HomeBanc, in the residential mortgage loan business, obtained financing from Bear Stearns under 2005 repurchase agreements and transferred multiple securities to Bear Stearns. In 2007 HomeBanc failed to repurchase the securities or pay for an extension of the due date. Bear Stearns issued a notice of default. HomeBanc filed voluntary bankruptcy petitions. Bear Stearns, claiming outright ownership of the securities, auctioned them to determine their fair market value. After the auction closed, Bear Stearns’s finance desk determined that Bear Stearns’s mortgage trading desk had won. Bear Stearns allocated the $60.5 million bid across 36 securities. HomeBanc believed itself entitled to the August 2007 principal and interest payments from the securities. HomeBanc claimed conversion, breach of contract, and violation of the automatic bankruptcy stay. Following multiple rounds of litigation, the district court found that Bear Stearns acted reasonably and in good faith. The Third Circuit affirmed. A bankruptcy court’s determination of good faith regarding an obligatory post-default valuation of collateral subject to a repurchase agreement receives mixed review. Factual findings are reviewed for clear-error while the ultimate issue of good faith receives plenary review. Bear Stearns liquidated the securities at issue in good faith compliance with the Repurchasing Agreement. Bear Stearns never claimed damages; 11 U.S.C. 101(47)(A)(v) “damages,” which may trigger the requirements of 11 U.S.C. 562, require a non-breaching party to bring a legal claim for damages. The broader safe harbor protections of 11 U.S.C. 559 were relevant. View "Wells Fargo, N.A. v. Bear Stearns & Co., Inc." on Justia Law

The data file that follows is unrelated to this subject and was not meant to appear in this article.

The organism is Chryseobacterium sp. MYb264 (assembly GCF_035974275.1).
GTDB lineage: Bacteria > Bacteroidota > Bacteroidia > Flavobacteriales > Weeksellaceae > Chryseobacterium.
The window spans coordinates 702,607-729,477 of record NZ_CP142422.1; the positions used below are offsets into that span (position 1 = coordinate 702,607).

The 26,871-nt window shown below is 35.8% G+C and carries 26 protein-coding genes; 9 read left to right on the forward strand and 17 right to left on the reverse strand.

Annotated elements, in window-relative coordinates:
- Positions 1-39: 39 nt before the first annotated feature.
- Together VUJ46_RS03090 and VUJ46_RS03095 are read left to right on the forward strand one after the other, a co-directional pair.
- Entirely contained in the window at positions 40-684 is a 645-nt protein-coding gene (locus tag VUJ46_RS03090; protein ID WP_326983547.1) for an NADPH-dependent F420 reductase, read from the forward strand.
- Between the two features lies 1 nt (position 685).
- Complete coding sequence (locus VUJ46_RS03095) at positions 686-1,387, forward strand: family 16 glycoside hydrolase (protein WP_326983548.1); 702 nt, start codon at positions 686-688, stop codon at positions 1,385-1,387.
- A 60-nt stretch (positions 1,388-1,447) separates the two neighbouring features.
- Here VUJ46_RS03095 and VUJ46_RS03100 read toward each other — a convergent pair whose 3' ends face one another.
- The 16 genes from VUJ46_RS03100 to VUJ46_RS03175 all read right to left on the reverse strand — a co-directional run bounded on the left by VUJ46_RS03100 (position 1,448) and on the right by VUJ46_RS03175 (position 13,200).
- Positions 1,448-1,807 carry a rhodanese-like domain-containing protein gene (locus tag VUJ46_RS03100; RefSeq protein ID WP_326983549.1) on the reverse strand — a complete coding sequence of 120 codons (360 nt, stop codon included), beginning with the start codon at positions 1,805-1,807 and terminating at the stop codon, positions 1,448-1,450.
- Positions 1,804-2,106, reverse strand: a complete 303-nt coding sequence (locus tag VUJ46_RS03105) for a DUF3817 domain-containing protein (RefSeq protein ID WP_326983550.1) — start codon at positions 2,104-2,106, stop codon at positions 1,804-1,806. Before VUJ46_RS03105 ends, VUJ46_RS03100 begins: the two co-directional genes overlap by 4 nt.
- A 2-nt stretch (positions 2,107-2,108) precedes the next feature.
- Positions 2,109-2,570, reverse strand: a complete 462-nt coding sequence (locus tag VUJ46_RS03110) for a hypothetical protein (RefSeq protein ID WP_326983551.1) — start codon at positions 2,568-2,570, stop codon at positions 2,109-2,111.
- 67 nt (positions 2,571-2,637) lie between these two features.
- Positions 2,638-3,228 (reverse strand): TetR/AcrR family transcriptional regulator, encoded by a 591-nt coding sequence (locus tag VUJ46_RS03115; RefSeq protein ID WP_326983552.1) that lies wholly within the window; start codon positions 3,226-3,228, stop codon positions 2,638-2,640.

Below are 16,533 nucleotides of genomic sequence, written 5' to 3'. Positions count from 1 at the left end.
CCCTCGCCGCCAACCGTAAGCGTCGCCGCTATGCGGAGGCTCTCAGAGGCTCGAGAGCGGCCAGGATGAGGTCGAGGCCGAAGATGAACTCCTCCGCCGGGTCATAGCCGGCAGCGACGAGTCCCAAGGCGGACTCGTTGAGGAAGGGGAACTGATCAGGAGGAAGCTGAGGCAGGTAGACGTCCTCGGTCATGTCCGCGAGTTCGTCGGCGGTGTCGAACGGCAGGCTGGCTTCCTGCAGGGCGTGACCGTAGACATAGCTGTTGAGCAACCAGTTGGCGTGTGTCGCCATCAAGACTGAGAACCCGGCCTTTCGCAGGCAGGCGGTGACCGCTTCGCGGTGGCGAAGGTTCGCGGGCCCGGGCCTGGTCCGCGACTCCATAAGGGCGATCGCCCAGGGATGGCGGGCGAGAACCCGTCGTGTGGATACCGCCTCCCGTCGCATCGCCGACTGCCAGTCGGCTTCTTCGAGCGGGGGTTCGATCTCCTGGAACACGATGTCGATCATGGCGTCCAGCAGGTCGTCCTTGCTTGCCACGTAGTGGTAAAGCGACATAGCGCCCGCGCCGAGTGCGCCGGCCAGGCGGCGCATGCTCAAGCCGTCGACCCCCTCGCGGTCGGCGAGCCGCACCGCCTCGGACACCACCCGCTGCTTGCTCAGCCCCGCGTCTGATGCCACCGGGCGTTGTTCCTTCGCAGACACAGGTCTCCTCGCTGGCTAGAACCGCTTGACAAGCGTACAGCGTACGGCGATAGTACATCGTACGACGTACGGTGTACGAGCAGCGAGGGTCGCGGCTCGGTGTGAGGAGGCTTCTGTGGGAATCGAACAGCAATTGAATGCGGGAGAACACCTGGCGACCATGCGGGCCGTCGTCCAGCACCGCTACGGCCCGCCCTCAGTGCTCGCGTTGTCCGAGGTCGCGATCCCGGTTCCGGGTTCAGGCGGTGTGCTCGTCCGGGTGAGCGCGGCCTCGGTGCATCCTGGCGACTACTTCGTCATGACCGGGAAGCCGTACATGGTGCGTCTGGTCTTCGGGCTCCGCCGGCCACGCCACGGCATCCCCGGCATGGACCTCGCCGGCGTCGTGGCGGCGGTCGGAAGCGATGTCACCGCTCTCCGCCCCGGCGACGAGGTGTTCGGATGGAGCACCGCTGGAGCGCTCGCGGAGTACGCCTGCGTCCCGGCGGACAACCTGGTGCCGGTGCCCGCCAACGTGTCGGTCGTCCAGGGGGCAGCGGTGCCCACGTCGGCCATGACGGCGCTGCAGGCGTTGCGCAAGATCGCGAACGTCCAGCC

First Midwest Bank v. Reinbold
The debtor obtained a commercial loan from Bank. The agreement dated March 9, 2015, granted Bank a security interest in substantially all of the debtor’s assets, described in 26 categories of collateral, such as accounts, cash, equipment, instruments, goods, inventory, and all proceeds of any assets. Bank filed a financing statement with the Illinois Secretary of State, to cover “[a]ll Collateral described in First Amended and Restated Security Agreement dated March 9, 2015.” Two years later, the debtor defaulted and filed a voluntary Chapter 7 bankruptcy petition. Bank sought to recover $7.6 million on the loan and filed a declaration that its security interest was properly perfected and senior to the interests of all other claimants. The trustee countered that the security interest was not properly perfected because its financing statement did not independently describe the underlying collateral, but instead incorporated the list of assets by reference, and cited 11 U.S.C. 544(a), which empowers a trustee to avoid interests in the debtor’s property that are unperfected as of the petition date. The bankruptcy court ruled that ”[a] financing statement that fails to contain any description of collateral fails to give the particularized kind of notice” required by UCC Article 9. The trustee sold the assets for $1.9 million and holds the proceeds pending resolution of this dispute. The Seventh Circuit reversed, citing the plain and ordinary meaning of the Illinois UCC statute, and how courts typically treat financing statements. View "First Midwest Bank v. Reinbold" on Justia Law
IPC (USA), Inc. v. Ellis
U.C.C. 9-319(a), which grants a consignee "rights and title to the goods," also grants the consignee an interest in the proceeds of those goods that were generated prior to bankruptcy. The Ninth Circuit affirmed the bankruptcy appellate panel's decision affirming the bankruptcy court's grant of summary judgment for the bankruptcy trustee who brought an adversary proceeding seeking avoidance of transfers.Under settled bankruptcy law, if a consignee files for bankruptcy, any consigned "goods" in its possession become property of the bankruptcy estate unless the seller has previously provided public notice of its interest in the goods (normally by filing a document known as a "financing statement") and thereby "perfected" its interest. The panel held that this rule also extended to the proceeds from goods sold that are held by the consignee on the date it files for bankruptcy. View "IPC (USA), Inc. v. Ellis" on Justia Law